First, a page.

It has been said by wise people that dressing well is important. Young women in Armenia, a small country in the Caucasus Mountains, take this to heart with a passion. The result of their efforts is stunning, especially so among the young and the restless – the unmarried, fashionable princesses in Yerevan, the capital. Okay, contemporary Armenia has no royalty, but these girls can pretend, can’t they? They’re in the market for a husband and need to show their wares.
Bridal shop in Yerevan. Photo courtesy of Ani Melikyan.
During the years I lived in Yerevan I loved watching these girls, happy I’d found my prince already and could wear flat shoes and go easy on the make-up. Here’s the show I watched one lovely morning:
Stars of the Pavement
Advertising is the most fun of anything you can do with your clothes on. –Mary Wells
It’s spring and every morning young women hungry for love emerge like butterflies from the dark, claustrophobic cocoons of their Soviet-era apartments. But not before ten or eleven; they were up late and it takes time to get ready. I watch them with hypnotic fascination as I walk the streets of Yerevan running errands, or while I laze on the terrace of the Marriott Hotel at Republic Square drinking a cappuccino and taking notes. Hemingway had his café in Paris, Somerset Maugham the Raffles in Singapore, and I have the Marriott terrace in Yerevan.
Today I have one of my favorite tables, right at the edge of the terrace. It is June. The flowers are blooming, the sun is gentle and golden and my cappuccino took only half an hour to arrive.
People walk by – middle-aged matrons with shopping bags, old women wearing woolly socks and slippers, men in spiffy suits, teenage boys all in black, children in primary colors, and young girls and women in everything imaginable. The princesses are the most gawk-worthy.
They are tall and painfully skinny and their clothes fit them like satin paint. Pink or white pants hug their thin frames and tight tops strain to show off their ample (surgically beautified) breasts. Very high heels help to enhance the shape of their legs and butts. Their faces are made up with care and attention, but no blush, please. White skin is in.
God has blessed the Armenian woman with thick, black, lustrous hair that most often is worn long by the young and shines in the sun with health and beauty. But, as the sisters worldwide know, God’s work can be improved upon. So, as I sip my coffee, I observe among the glossy dark crowns sashaying past a number of heads blossoming in luscious shades of tangerine orange, cherry red, strawberry blonde and cabbage purple.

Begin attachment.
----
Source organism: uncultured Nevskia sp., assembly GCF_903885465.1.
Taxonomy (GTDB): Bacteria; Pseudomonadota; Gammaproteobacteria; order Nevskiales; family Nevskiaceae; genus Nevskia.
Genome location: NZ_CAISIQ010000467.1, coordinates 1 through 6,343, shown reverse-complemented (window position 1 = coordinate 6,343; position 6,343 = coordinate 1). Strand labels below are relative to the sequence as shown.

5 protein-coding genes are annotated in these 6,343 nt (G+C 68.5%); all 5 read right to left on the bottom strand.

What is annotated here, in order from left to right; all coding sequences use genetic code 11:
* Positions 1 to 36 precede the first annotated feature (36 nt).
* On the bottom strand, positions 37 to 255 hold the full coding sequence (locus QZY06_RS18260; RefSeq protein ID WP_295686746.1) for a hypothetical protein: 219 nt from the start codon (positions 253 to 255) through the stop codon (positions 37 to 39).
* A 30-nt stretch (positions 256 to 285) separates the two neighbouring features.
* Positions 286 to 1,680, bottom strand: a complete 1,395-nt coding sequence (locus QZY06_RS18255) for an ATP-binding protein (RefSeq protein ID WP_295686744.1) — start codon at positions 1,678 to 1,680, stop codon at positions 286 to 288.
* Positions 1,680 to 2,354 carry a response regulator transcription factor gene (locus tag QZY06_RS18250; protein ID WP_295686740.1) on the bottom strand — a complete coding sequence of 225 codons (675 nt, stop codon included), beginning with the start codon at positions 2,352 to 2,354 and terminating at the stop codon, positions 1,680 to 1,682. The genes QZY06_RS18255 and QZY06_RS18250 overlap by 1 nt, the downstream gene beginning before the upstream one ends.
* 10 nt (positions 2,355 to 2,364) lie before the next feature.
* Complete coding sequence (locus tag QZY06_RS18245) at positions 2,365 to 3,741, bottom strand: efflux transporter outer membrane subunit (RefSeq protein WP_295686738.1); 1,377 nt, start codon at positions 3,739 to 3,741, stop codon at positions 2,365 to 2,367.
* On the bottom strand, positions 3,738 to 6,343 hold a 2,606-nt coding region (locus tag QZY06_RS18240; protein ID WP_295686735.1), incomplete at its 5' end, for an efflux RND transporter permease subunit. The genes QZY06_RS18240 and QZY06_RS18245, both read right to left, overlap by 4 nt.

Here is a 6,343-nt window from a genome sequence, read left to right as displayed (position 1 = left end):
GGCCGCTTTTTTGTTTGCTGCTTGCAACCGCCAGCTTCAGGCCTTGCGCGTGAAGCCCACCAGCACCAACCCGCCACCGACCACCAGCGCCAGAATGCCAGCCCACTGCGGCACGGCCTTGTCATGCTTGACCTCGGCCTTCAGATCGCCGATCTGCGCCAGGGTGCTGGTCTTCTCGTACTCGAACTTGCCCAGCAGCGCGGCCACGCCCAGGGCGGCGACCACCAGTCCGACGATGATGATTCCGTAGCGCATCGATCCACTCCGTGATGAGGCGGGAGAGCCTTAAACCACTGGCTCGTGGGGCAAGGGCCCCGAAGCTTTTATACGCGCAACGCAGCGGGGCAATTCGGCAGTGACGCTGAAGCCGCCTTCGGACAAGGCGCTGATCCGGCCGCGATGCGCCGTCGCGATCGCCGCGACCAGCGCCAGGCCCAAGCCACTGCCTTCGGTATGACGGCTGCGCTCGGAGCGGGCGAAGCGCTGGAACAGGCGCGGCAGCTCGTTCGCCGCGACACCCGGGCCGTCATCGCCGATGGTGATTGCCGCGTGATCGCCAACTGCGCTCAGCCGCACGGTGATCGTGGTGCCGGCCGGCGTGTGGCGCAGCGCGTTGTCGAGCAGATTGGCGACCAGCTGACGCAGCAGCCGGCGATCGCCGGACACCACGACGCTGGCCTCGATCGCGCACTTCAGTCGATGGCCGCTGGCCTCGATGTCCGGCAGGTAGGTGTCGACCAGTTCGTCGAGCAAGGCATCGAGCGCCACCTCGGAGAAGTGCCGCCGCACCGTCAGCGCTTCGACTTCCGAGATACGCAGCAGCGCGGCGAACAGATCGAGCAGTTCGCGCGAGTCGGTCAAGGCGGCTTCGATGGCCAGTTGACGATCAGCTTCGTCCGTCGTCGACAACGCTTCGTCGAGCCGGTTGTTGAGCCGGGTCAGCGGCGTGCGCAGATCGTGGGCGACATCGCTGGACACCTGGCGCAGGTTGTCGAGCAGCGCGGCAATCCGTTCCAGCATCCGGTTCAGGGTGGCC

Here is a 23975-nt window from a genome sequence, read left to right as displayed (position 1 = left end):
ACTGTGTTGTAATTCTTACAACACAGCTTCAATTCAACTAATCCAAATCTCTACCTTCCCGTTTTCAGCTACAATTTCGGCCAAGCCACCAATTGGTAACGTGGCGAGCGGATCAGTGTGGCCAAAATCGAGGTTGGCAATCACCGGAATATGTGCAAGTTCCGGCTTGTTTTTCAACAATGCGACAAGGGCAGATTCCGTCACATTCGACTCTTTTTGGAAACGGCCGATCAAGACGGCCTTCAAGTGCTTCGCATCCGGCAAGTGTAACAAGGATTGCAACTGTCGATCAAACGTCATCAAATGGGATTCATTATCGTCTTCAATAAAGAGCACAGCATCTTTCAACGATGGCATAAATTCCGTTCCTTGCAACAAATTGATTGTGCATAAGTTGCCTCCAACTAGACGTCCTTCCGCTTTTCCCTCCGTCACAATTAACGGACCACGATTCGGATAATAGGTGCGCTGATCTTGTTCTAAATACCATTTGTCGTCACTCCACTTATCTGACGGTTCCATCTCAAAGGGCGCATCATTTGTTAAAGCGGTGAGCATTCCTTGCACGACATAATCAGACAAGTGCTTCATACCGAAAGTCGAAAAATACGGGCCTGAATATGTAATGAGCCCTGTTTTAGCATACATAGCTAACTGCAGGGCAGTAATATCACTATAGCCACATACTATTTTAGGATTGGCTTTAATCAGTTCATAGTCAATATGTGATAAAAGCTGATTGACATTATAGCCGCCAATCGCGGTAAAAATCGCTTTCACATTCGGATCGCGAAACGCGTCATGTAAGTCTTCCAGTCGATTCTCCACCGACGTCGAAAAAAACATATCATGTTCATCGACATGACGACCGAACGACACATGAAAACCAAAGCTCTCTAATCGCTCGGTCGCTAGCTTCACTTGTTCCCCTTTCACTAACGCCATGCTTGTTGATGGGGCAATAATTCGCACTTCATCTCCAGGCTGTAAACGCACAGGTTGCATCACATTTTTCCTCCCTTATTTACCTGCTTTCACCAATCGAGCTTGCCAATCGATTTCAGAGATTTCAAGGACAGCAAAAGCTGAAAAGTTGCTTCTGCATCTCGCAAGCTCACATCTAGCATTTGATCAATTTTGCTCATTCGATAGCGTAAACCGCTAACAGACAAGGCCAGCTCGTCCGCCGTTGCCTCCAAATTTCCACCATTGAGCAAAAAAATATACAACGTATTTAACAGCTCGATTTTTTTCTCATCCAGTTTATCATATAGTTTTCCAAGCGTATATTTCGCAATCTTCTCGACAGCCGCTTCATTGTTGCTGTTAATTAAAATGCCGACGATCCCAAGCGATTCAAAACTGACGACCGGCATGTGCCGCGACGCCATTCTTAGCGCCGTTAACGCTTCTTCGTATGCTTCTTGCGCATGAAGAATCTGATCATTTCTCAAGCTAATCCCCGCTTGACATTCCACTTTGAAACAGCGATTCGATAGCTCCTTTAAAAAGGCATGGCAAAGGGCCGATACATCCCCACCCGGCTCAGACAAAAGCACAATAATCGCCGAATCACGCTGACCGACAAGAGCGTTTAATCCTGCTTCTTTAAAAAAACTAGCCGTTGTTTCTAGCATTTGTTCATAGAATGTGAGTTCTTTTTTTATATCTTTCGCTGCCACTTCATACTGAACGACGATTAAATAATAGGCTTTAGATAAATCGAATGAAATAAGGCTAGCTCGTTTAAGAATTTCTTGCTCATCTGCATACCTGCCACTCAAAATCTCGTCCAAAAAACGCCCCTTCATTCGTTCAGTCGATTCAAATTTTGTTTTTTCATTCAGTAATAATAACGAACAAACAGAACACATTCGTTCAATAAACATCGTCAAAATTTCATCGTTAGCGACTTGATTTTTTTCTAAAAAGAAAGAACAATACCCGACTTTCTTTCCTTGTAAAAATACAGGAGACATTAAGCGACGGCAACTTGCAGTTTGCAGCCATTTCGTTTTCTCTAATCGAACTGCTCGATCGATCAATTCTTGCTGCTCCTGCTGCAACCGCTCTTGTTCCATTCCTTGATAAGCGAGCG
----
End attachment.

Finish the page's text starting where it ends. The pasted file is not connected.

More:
Nails are always perfectly manicured. Acrylic, often. Never a chip. This is easy. These beautiful babes, at age eighteen, twenty, twenty-four, live at home with their long-suffering mothers who scrub the toilets and peel the potatoes. And everywhere small beauty salons are available to aid their cause of looking glamorous like models. Success, of course, is not always guaranteed and proof of that wanders the streets as well. Not all have mastered the art of being glamorous. Not all care.
A young woman crosses the street, luscious in a leather pantsuit of baby pink. Her hair is carrot red, flaming hotly in the sun. It’s a striking color combination. I watch her as she briefly totters on her pink stiletto heels, then my attention is drawn to another skinny girl whose breasts are straining energetically against the fabric of a strapless purple top. White cropped pants hug her bony frame. She’s teamed her outfit with high-heeled Jesus sandals, divinely adorned with sparkles and glitter and wobbly bits, the silver straps artfully draped up her shapely ankles and calves. She’s a precious sight.
It is not easy being green, a famous frog once said, and it is not easy being a fabulous femme in Armenia. It takes courage to face the day, to wake up every morning to the struggle of assembling yourself into a picture of sexy loveliness before you can hit the streets to join the fashion parade in search of a soul mate.
I’m in awe of the willpower and tenacity it takes to glam up every morning of every day. I admire these girls and wish I had their stamina, their courage, their time. It’s not that I haven’t tried, mind you, but I have failed miserably. Sadly, I have a problem with looking in the mirror: I get bored. Fortunately, I already have the man of my dreams, and he thinks I’m gorgeous no matter what.
So, as I watch the pretty babes while I sip my cappuccino, I know I am the lucky one.
* * *
What does it take to find a mate in your corner of the globe? What do women have to do? Or what have you observed in other countries?